Archive - July 2017

Help Me Grow
Activity Diversity
Why a Creative Economy Is Important to All of Us

Help Me Grow

By: Steve Ames

Here in the Lamoille Valley Region, we’ve been excited to assist with the rollout of the Help Me Grow call center and other components of the Help Me Grow project. Together with my council, the Maternal Child Health Team, and other partners, we’ve been spreading the word about the availability of anonymous early childhood support from the Vermont Department of Health.

Help Me Grow is a new part of the Vermont Department of Health’s effort to ensure all children in Vermont are screened for developmental delays and to ensure that all kids and young families have the resources they need to grow and thrive. It’s part of the State’s 2-1-1 information center.

Vermont 2-1-1 is the number to dial to find out about hundreds of important community resources, like emergency food and shelter, disability services, counseling, senior services, health care, child care, drug and alcohol programs, legal assistance, transportation agencies, educational and volunteer opportunities, and now early childhood development. It’s free and confidential for all callers to use.

There are many kids and families who would benefit from support, but who slip through the cracks. They don’t get the help that could benefit them during early childhood – when support is most effective.

Help Me Grow proactively addresses a family’s concerns about their child’s behavior and development by providing an early childhood specialist at the other end of an anonymous phone line (2-1-1 extension 6) and making connections when needed to existing community-based services and high quality parent education resources. For example, a young family looking for child care, a playgroup, or advice on how to handle a rambunctious two year old will find help and solutions with a call. By strengthening connections and providing resources for families in this way, Help Me Grow supports caregivers to promote their child’s social and emotional well-being.

When parents, caregivers or child care providers work with children, a screening tool helps kids learn and adapt very early in their lives, allowing them to develop appropriately and get the help they need, when they need it, early on.

The Help Me Grow project has added a Developmental Screening section to the State’s Immunization Registry so that a child’s physician can see results of a screen and review it without re-screening if the screen was conducted by a child care provider or educator. It’s a great example of making the system of supports more efficient and less duplicative.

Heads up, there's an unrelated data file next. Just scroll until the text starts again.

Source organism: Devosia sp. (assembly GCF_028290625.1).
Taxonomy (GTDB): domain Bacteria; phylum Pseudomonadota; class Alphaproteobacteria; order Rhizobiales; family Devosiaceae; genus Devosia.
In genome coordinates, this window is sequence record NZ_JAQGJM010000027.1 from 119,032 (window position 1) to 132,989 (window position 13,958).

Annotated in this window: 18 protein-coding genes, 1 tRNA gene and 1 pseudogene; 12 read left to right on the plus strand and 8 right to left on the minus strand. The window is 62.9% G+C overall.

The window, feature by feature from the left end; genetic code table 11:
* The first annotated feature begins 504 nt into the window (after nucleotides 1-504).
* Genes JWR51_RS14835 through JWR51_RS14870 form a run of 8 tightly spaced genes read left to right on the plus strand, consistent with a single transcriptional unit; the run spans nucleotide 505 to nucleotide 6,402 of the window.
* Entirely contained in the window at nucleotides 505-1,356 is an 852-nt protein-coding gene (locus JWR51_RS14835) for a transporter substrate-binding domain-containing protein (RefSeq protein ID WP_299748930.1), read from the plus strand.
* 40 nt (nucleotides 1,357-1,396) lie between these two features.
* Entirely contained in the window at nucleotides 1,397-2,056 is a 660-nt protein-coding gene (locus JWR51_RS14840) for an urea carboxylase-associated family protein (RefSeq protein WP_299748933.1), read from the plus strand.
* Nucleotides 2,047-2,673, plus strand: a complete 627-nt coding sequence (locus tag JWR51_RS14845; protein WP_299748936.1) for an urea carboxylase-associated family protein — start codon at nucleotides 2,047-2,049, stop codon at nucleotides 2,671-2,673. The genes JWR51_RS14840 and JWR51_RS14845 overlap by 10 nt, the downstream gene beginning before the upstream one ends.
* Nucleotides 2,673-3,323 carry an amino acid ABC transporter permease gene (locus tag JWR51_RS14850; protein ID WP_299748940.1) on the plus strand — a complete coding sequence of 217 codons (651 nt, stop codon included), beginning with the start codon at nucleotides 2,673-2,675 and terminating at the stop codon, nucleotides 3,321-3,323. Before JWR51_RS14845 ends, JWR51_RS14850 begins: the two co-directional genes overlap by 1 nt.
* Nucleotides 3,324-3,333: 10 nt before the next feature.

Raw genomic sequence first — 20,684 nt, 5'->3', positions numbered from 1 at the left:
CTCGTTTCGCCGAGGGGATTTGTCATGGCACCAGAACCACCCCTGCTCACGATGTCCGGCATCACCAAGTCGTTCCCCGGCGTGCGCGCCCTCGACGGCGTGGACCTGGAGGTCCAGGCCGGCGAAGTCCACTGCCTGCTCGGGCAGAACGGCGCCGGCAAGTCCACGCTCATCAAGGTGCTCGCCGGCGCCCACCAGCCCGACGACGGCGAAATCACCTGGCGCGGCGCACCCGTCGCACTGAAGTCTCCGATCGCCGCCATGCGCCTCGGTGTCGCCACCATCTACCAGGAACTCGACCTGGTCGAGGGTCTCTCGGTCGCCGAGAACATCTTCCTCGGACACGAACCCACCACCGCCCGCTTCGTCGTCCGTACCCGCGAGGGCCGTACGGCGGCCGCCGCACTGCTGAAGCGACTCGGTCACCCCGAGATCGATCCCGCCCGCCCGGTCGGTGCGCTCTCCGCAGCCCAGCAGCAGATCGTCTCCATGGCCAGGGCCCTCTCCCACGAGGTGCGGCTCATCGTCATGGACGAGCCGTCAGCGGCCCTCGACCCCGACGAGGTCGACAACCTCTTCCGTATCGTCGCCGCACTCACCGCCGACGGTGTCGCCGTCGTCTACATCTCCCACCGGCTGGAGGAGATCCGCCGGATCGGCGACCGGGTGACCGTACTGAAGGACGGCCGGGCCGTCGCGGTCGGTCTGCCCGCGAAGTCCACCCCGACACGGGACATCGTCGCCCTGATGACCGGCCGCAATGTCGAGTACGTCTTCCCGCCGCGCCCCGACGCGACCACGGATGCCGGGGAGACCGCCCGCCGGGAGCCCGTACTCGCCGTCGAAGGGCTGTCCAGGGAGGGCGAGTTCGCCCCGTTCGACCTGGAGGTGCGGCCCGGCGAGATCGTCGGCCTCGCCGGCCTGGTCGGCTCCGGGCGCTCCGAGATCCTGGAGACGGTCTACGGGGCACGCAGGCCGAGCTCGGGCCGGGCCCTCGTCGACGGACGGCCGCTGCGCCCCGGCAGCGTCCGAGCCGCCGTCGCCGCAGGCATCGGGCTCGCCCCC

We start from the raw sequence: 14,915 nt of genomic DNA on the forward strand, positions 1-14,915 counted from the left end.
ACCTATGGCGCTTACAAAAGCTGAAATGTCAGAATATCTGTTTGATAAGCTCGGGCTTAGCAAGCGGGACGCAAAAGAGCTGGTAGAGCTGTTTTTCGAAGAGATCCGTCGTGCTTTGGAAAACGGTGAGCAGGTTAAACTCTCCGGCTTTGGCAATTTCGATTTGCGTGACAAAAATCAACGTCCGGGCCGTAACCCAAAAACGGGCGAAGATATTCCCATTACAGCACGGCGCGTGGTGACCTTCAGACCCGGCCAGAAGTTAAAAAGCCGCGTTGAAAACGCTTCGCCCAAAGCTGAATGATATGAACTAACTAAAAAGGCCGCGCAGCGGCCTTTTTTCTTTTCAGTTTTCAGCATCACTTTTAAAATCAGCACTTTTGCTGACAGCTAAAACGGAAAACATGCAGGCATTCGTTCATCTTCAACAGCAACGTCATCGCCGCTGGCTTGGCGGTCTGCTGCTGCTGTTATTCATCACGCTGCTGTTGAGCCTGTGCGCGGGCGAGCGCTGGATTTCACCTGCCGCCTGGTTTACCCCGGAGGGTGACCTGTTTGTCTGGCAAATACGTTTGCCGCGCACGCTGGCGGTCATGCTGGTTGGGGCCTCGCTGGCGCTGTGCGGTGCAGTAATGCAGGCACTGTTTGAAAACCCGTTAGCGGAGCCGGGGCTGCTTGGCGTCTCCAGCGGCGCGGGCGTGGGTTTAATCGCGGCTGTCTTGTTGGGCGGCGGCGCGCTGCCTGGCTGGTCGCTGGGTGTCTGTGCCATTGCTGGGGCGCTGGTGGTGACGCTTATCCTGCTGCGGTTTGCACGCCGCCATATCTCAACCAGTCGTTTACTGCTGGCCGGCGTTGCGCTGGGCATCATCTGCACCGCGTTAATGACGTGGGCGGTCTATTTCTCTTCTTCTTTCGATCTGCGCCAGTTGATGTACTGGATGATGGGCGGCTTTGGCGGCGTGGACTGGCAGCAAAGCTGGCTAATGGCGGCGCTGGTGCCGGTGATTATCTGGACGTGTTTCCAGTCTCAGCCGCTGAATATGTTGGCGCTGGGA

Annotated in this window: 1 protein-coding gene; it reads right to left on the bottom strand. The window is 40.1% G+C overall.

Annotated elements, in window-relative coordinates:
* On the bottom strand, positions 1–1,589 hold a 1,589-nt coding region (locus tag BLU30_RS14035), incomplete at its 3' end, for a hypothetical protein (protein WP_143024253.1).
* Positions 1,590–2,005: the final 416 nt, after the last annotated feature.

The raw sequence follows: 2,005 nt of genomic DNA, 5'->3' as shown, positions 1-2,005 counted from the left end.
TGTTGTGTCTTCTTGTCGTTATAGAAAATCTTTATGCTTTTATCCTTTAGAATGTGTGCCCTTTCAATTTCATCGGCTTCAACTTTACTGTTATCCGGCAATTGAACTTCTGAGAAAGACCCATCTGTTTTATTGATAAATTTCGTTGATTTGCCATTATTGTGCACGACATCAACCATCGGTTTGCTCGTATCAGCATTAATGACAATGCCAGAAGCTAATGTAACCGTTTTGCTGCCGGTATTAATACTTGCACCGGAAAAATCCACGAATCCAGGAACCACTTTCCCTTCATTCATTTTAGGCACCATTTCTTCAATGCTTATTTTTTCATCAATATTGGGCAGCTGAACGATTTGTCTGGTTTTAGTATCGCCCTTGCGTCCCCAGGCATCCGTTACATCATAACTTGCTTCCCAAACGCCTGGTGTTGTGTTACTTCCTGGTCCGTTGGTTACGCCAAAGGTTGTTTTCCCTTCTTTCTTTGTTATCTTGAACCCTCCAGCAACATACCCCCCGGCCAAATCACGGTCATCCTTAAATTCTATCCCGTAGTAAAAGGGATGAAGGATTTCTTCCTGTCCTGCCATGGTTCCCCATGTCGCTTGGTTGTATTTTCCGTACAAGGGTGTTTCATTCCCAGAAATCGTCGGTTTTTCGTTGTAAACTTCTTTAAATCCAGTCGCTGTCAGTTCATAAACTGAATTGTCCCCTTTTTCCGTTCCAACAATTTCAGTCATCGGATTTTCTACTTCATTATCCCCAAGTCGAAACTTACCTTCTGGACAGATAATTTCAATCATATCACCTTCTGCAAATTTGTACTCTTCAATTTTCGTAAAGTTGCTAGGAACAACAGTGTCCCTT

Additionally, Help Me Grow now has two Child Development specialists at the 2-1-1 call center that can help anyone with child-related questions. Parents and caregivers can call 2-1-1 x6 anytime and get answers to challenging questions about their kids.

I’ve been psyched to help the Department of Health spread the word about Help Me Grow, and to help develop the website and various tools to measure how effective the 2-1-1 line is. In addition, at our Regional Council meetings, we’ve been sharing call center data to track the development of any gaps in the systems of support for kids and young families.

A team from the Vermont Department of Health and Building Bright Futures was fortunate to be able to attend the Help Me Grow National Conference as well, where we learned about successful aspects of implementation by regions and States from every corner of the Country.

One of the key components of Help Me Grow around the country and here in Vermont is the ability of the team to share anonymous call data with partners and others. For us in the Lamoille Valley, this data sharing allows the Regional Council to get a better sense of what young families are struggling with. We get quarterly reports from Help Me Grow about what areas of concerns folks are calling in about. That allows us to identify gaps in support and work with partners to address those gaps.

Each of these types of activities strengthens kids and families, and the fabric of support that we have all built for our neighbors and fellow citizens. It’s a wonderful time to be a kid in Vermont!

As the Regional Coordinator for Building Bright Futures, Steve staffs The Lamoille Valley Building Bright Futures Regional Council, a volunteer committee focused on the well being of young children and their families. There is one such Council in each of twelve regions of the State. Steve also works with the Playroom in Morrisville. He writes about early childhood, families, community, play, and equity.

Activity Diversity

By: Caleb Magoon

It’s summer! Time to get out and have a little fun. If you aspire to be more active, fit and healthy, what are the best activities to get you there? Turns out, it doesn’t matter much what you do to stay active. What’s far more important is being active consistently and doing a variety of activities.

We all have that one activity we love above all else. For me, it’s mountain biking. I’ve been doing it since I was a kid and love riding more than all other forms of summer fun. During the summer months, I consistently ride the trails in our area 3-4 times a week.

There is nothing wrong with riding a bike to stay fit and healthy. But only riding a bike and not participating in other activities limits fitness progression. Our bodies are built to adapt to different activities and get efficient at them. For me, biking only provides a minimal amount of fitness. My body has figured out how to be really efficient at it over the years.